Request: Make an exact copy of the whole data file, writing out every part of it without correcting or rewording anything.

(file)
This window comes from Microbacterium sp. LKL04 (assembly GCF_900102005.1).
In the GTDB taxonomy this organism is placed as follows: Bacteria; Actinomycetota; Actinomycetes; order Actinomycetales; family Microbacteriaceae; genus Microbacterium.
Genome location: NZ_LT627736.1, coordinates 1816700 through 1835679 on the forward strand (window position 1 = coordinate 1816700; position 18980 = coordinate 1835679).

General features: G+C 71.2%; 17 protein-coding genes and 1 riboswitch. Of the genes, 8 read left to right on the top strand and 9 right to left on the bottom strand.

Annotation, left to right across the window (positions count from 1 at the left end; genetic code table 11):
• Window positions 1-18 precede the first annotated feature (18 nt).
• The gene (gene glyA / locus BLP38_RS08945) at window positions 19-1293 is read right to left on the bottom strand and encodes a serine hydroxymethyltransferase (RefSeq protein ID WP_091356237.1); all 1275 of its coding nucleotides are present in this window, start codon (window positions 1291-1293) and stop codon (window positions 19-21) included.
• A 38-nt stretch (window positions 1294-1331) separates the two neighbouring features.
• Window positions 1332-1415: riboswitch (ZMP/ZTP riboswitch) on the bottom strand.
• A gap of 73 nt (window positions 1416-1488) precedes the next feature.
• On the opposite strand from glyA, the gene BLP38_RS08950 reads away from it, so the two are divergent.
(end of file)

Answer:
This window comes from Microbacterium sp. LKL04 (assembly GCF_900102005.1).
In the GTDB taxonomy this organism is placed as follows: Bacteria; Actinomycetota; Actinomycetes; order Actinomycetales; family Microbacteriaceae; genus Microbacterium.
Genome location: NZ_LT627736.1, coordinates 1816700 through 1835679 on the forward strand (window position 1 = coordinate 1816700; position 18980 = coordinate 1835679).

General features: G+C 71.2%; 17 protein-coding genes and 1 riboswitch. Of the genes, 8 read left to right on the top strand and 9 right to left on the bottom strand.

Annotation, left to right across the window (positions count from 1 at the left end; genetic code table 11):
• Window positions 1-18 precede the first annotated feature (18 nt).
• The gene (gene glyA / locus BLP38_RS08945) at window positions 19-1293 is read right to left on the bottom strand and encodes a serine hydroxymethyltransferase (RefSeq protein ID WP_091356237.1); all 1275 of its coding nucleotides are present in this window, start codon (window positions 1291-1293) and stop codon (window positions 19-21) included.
• A 38-nt stretch (window positions 1294-1331) separates the two neighbouring features.
• Window positions 1332-1415: riboswitch (ZMP/ZTP riboswitch) on the bottom strand.
• A gap of 73 nt (window positions 1416-1488) precedes the next feature.
• On the opposite strand from glyA, the gene BLP38_RS08950 reads away from it, so the two are divergent.